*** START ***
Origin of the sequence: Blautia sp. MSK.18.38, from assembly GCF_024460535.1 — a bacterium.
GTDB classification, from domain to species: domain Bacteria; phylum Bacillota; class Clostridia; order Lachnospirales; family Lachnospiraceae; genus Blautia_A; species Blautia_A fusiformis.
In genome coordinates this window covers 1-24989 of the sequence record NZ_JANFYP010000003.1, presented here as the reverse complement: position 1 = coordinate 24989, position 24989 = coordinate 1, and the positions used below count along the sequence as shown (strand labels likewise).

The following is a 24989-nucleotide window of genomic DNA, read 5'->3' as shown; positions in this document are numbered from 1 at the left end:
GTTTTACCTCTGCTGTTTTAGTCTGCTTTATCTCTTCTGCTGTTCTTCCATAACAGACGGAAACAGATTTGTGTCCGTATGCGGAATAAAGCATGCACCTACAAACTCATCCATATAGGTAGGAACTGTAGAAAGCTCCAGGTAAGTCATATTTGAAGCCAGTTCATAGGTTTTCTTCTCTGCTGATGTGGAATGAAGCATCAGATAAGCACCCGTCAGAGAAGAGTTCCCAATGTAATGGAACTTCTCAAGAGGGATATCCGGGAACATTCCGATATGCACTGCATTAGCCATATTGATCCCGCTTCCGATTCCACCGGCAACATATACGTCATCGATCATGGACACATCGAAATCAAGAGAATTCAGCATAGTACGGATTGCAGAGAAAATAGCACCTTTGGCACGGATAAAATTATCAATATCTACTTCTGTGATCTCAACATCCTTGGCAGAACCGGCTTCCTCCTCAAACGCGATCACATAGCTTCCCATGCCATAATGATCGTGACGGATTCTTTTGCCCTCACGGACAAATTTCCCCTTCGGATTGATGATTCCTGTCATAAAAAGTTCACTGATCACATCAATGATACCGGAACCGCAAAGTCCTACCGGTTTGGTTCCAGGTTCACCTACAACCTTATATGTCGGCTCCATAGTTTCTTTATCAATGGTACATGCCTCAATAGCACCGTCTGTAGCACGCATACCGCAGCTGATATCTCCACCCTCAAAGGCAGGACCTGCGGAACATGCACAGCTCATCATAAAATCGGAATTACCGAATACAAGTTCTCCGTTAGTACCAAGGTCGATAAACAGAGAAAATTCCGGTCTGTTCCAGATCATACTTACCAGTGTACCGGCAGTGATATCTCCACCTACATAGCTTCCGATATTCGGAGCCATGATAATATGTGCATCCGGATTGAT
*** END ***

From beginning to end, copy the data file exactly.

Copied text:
Origin of the sequence: Blautia sp. MSK.18.38, from assembly GCF_024460535.1 — a bacterium.
GTDB classification, from domain to species: domain Bacteria; phylum Bacillota; class Clostridia; order Lachnospirales; family Lachnospiraceae; genus Blautia_A; species Blautia_A fusiformis.
In genome coordinates this window covers 1-24989 of the sequence record NZ_JANFYP010000003.1, presented here as the reverse complement: position 1 = coordinate 24989, position 24989 = coordinate 1, and the positions used below count along the sequence as shown (strand labels likewise).

The following is a 24989-nucleotide window of genomic DNA, read 5'->3' as shown; positions in this document are numbered from 1 at the left end:
GTTTTACCTCTGCTGTTTTAGTCTGCTTTATCTCTTCTGCTGTTCTTCCATAACAGACGGAAACAGATTTGTGTCCGTATGCGGAATAAAGCATGCACCTACAAACTCATCCATATAGGTAGGAACTGTAGAAAGCTCCAGGTAAGTCATATTTGAAGCCAGTTCATAGGTTTTCTTCTCTGCTGATGTGGAATGAAGCATCAGATAAGCACCCGTCAGAGAAGAGTTCCCAATGTAATGGAACTTCTCAAGAGGGATATCCGGGAACATTCCGATATGCACTGCATTAGCCATATTGATCCCGCTTCCGATTCCACCGGCAACATATACGTCATCGATCATGGACACATCGAAATCAAGAGAATTCAGCATAGTACGGATTGCAGAGAAAATAGCACCTTTGGCACGGATAAAATTATCAATATCTACTTCTGTGATCTCAACATCCTTGGCAGAACCGGCTTCCTCCTCAAACGCGATCACATAGCTTCCCATGCCATAATGATCGTGACGGATTCTTTTGCCCTCACGGACAAATTTCCCCTTCGGATTGATGATTCCTGTCATAAAAAGTTCACTGATCACATCAATGATACCGGAACCGCAAAGTCCTACCGGTTTGGTTCCAGGTTCACCTACAACCTTATATGTCGGCTCCATAGTTTCTTTATCAATGGTACATGCCTCAATAGCACCGTCTGTAGCACGCATACCGCAGCTGATATCTCCACCCTCAAAGGCAGGACCTGCGGAACATGCACAGCTCATCATAAAATCGGAATTACCGAATACAAGTTCTCCGTTAGTACCAAGGTCGATAAACAGAGAAAATTCCGGTCTGTTCCAGATCATACTTACCAGTGTACCGGCAGTGATATCTCCACCTACATAGCTTCCGATATTCGGAGCCATGATAATATGTGCATCCGGATTGAT